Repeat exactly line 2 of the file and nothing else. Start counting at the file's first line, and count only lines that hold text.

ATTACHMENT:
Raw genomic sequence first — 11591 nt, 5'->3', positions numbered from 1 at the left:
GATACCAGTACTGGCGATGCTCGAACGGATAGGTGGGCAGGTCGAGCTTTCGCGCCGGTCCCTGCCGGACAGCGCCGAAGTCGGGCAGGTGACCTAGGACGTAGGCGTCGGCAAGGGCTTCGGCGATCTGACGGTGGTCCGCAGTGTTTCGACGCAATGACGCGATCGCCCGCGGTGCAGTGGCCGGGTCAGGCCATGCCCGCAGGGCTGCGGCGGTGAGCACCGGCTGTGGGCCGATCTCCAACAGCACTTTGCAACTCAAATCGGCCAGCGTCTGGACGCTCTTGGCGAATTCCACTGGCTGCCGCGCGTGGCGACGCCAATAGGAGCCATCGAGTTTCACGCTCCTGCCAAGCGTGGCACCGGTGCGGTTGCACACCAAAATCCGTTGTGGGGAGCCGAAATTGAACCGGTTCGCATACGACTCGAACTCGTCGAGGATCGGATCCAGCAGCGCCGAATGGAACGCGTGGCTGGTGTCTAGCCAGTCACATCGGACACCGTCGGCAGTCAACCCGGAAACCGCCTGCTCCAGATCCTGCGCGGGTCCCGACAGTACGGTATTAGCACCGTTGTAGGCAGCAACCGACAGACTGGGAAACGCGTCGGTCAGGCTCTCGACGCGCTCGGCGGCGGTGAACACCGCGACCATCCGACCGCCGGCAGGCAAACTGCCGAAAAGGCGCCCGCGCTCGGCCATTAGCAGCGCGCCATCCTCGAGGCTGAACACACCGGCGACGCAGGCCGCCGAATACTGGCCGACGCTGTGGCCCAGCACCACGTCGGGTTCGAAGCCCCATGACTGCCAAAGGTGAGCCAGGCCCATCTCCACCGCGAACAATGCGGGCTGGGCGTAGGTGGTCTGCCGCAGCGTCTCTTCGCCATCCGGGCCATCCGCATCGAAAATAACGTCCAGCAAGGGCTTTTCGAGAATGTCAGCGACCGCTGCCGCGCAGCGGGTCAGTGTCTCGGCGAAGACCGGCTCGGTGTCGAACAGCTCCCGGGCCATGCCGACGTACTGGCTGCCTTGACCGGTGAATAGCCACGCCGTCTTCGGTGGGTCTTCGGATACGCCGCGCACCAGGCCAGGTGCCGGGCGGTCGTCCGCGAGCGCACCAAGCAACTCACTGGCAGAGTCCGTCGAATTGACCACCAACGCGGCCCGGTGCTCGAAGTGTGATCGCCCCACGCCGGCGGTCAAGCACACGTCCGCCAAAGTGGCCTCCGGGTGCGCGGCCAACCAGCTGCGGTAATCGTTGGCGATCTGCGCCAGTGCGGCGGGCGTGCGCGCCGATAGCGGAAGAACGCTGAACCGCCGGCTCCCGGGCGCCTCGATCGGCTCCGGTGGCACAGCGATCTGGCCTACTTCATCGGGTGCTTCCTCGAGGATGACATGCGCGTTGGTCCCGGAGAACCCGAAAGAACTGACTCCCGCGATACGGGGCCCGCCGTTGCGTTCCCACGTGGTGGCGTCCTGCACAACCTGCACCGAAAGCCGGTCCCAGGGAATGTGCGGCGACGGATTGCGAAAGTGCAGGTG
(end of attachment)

GATACCAGTACTGGCGATGCTCGAACGGATAGGTGGGCAGGTCGAGCTTTCGCGCCGGTCCCTGCCGGACAGCGCCGAAGTCGGGCAGGTGACCTAGGACGTAGGCGTCGGCAAGGGCTTCGGCGATCTGACGGTGGTCCGCAGTGTTTCGACGCAATGACGCGATCGCCCGCGGTGCAGTGGCCGGGTCAGGCCATGCCCGCAGGGCTGCGGCGGTGAGCACCGGCTGTGGGCCGATCTCCAACAGCACTTTGCAACTCAAATCGGCCAGCGTCTGGACGCTCTTGGCGAATTCCACTGGCTGCCGCGCGTGGCGACGCCAATAGGAGCCATCGAGTTTCACGCTCCTGCCAAGCGTGGCACCGGTGCGGTTGCACACCAAAATCCGTTGTGGGGAGCCGAAATTGAACCGGTTCGCATACGACTCGAACTCGTCGAGGATCGGATCCAGCAGCGCCGAATGGAACGCGTGGCTGGTGTCTAGCCAGTCACATCGGACACCGTCGGCAGTCAACCCGGAAACCGCCTGCTCCAGATCCTGCGCGGGTCCCGACAGTACGGTATTAGCACCGTTGTAGGCAGCAACCGACAGACTGGGAAACGCGTCGGTCAGGCTCTCGACGCGCTCGGCGGCGGTGAACACCGCGACCATCCGACCGCCGGCAGGCAAACTGCCGAAAAGGCGCCCGCGCTCGGCCATTAGCAGCGCGCCATCCTCGAGGCTGAACACACCGGCGACGCAGGCCGCCGAATACTGGCCGACGCTGTGGCCCAGCACCACGTCGGGTTCGAAGCCCCATGACTGCCAAAGGTGAGCCAGGCCCATCTCCACCGCGAACAATGCGGGCTGGGCGTAGGTGGTCTGCCGCAGCGTCTCTTCGCCATCCGGGCCATCCGCATCGAAAATAACGTCCAGCAAGGGCTTTTCGAGAATGTCAGCGACCGCTGCCGCGCAGCGGGTCAGTGTCTCGGCGAAGACCGGCTCGGTGTCGAACAGCTCCCGGGCCATGCCGACGTACTGGCTGCCTTGACCGGTGAATAGCCACGCCGTCTTCGGTGGGTCTTCGGATACGCCGCGCACCAGGCCAGGTGCCGGGCGGTCGTCCGCGAGCGCACCAAGCAACTCACTGGCAGAGTCCGTCGAATTGACCACCAACGCGGCCCGGTGCTCGAAGTGTGATCGCCCCACGCCGGCGGTCAAGCACACGTCCGCCAAAGTGGCCTCCGGGTGCGCGGCCAACCAGCTGCGGTAATCGTTGGCGATCTGCGCCAGTGCGGCGGGCGTGCGCGCCGATAGCGGAAGAACGCTGAACCGCCGGCTCCCGGGCGCCTCGATCGGCTCCGGTGGCACAGCGATCTGGCCTACTTCATCGGGTGCTTCCTCGAGGATGACATGCGCGTTGGTCCCGGAGAACCCGAAAGAACTGACTCCCGCGATACGGGGCCCGCCGTTGCGTTCCCACGTGGTGGCGTCCTGCACAACCTGCACCGAAAGCCGGTCCCAGGGAATGTGCGGCGACGGATTGCGAAAGTGCAGGTG